2018 Elections

Incumbent Tracy Zamek; newcomers René Tidwell, Ryan Walker win PJ BOE seats after heated campaign

Port Jefferson Superintendent Paul Casciano and Comsewogue Superintendent Joe Rella. File photos

By Alex Petroski

Voters in the greater Port Jefferson area went to the polls in a giving mood May 15.

Port Jefferson School District residents approved the $44.9 million budget with 774 voting in favor and 362 against, while also passing a second proposition permitting the release of capital funds for a long-planned partial roof repair project at the high school.

“I’m really happy that the community came out and endorsed our spending plan for next year,” Superintendent Paul Casciano said after the results were announced. “It’s really important. They showed a lot of support for public education in Port Jefferson School District, so we’re really, very happy about that.”

Across town in Comsewogue School District, the $91.9 million budget was also passed by an easy margin; 829 to 263. The district’s approximately $32 million capital bond proposition received 768 votes in support to just 315 against. The 15-year borrowing plan includes about $3 million in interest and will provide funds for upgrades in each of the district’s six buildings. The projects selected were the byproduct of extensive planning on the part of the facilities committee, a group of about 20 professionals from across the community.

Port Jeff’s new board of education members Ryan Walker and René Tidwell with re-elected incumbent Tracy Zamek. Photo by Alex Petroski

“We are grateful to our community for its continued support of our schools and our students,” Superintendent Joe Rella said in a statement. “Their approval of the bond and 2018-19 budget will enable us to enhance and enrich health and safety, infrastructure and the three A’s – academics, arts and athletics.”

Port Jeff’s approved budget includes a roughly 2.3 percent tax levy increase compared to the current year, while Comsewogue’s increase will be 2.1 percent.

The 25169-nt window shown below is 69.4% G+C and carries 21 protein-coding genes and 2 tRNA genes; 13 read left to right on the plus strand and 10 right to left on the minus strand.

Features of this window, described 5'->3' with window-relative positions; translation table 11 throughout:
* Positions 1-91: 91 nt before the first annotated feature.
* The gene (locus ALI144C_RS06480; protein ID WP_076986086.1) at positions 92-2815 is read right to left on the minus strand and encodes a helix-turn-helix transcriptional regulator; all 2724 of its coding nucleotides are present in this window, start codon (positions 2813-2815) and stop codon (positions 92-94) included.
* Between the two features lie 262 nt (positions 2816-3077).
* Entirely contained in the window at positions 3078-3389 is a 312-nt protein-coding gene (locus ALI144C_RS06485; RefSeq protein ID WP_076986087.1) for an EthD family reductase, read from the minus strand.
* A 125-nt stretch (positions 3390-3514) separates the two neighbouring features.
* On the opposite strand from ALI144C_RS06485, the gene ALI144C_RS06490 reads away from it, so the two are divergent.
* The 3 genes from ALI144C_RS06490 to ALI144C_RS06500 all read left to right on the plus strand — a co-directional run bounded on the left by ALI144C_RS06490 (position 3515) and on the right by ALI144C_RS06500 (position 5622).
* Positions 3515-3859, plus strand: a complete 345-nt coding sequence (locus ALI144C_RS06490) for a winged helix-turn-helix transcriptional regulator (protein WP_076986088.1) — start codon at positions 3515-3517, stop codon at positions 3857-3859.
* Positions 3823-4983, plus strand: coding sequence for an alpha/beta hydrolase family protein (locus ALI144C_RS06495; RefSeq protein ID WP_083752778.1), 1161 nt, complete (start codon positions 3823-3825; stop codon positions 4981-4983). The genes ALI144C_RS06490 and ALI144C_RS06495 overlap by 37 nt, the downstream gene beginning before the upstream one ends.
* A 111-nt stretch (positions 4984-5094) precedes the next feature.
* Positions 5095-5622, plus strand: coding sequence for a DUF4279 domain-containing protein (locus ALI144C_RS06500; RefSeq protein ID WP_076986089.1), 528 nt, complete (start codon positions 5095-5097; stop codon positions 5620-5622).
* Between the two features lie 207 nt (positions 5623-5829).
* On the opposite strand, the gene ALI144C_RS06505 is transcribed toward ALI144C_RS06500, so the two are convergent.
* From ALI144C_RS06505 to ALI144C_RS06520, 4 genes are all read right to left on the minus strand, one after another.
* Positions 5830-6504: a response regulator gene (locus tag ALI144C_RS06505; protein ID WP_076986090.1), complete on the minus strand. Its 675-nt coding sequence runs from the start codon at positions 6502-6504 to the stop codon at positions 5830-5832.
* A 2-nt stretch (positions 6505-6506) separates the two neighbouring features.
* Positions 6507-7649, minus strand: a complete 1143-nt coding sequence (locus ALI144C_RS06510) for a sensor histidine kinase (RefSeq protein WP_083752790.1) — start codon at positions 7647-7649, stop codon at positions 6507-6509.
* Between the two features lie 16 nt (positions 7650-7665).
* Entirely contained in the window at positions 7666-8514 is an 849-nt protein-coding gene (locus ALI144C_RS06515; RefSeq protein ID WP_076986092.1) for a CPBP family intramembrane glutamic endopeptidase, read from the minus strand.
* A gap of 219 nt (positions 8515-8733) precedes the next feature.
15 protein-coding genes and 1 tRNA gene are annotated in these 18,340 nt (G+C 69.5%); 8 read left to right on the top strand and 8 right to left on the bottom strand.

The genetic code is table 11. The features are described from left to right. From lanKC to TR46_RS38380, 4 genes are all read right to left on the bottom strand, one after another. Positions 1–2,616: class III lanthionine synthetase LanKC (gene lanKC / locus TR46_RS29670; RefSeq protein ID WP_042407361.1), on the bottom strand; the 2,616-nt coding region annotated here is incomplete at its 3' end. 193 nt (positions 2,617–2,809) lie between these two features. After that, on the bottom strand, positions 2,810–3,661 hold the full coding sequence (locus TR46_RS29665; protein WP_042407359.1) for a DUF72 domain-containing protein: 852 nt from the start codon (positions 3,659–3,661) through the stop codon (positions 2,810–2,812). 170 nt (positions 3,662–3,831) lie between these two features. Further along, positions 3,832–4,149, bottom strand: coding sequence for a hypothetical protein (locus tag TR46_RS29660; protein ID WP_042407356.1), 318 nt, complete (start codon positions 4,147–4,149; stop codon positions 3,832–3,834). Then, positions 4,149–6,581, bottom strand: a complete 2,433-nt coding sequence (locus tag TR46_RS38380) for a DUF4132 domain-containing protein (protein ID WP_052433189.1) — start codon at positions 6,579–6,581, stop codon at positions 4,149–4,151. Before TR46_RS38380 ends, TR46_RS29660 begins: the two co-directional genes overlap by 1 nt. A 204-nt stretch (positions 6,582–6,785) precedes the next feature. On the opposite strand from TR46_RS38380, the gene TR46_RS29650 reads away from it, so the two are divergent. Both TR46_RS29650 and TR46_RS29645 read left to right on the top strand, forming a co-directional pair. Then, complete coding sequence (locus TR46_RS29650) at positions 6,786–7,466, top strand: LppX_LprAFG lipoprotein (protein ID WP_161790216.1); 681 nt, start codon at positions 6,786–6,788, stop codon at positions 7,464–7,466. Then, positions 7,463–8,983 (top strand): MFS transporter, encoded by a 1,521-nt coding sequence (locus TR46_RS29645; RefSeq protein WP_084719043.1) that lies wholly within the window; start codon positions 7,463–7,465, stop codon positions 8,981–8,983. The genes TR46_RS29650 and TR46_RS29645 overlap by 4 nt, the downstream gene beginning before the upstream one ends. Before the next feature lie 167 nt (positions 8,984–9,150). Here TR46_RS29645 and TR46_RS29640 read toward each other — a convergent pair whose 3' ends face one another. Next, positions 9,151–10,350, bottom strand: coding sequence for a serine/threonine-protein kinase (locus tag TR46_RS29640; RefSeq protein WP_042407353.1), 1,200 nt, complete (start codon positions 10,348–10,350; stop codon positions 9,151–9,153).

Tracy Zamek, an incumbent on Port Jeff’s school board, secured one of the three seats up for grabs in a six-way race, securing 604 votes. She’ll be joined on the board by newcomers Ryan Walker, who received 660 votes, and René Tidwell, who got 649. Tidwell and Walker campaigned on a joint ticket, as Zamek did with candidates Jason Kronberg (369 votes) and Ryan Biedenkapp (481 votes).

“I’m honored to be re-elected again,” Zamek said. “I look forward to standing up for the kids in Port Jefferson School District. I look forward to the challenges ahead of being fiscally responsible with the LIPA challenge, as well as keeping Port Jefferson School District intact.”

The discussion surrounding the board of education vote in Port Jeff became contentious at times, especially on social media. Much of the angst can be traced to the possibility of decreasing revenue from property taxes as the district — along with Brookhaven Town and Port Jeff Village — work toward a likely settlement in a legal battle with the Long Island Power Authority over the utility’s assessed property tax value on its Port Jeff power plant, which LIPA contends is over-assessed. The district gets a large chunk of its operating budget revenue as a result of housing the plant.

“I’m thrilled at the turnout,” Tidwell said. “I’m thrilled that the budget was passed, and I’m ready to move forward. Right now, I just want to heal the division in our community and I’ll work together to figure out how we move forward.”

“We’re pleased at the results obviously, and we feel that it’s a time for all of us to come together and to work as a team.”

— Ryan Walker

Walker expressed a similar sentiment.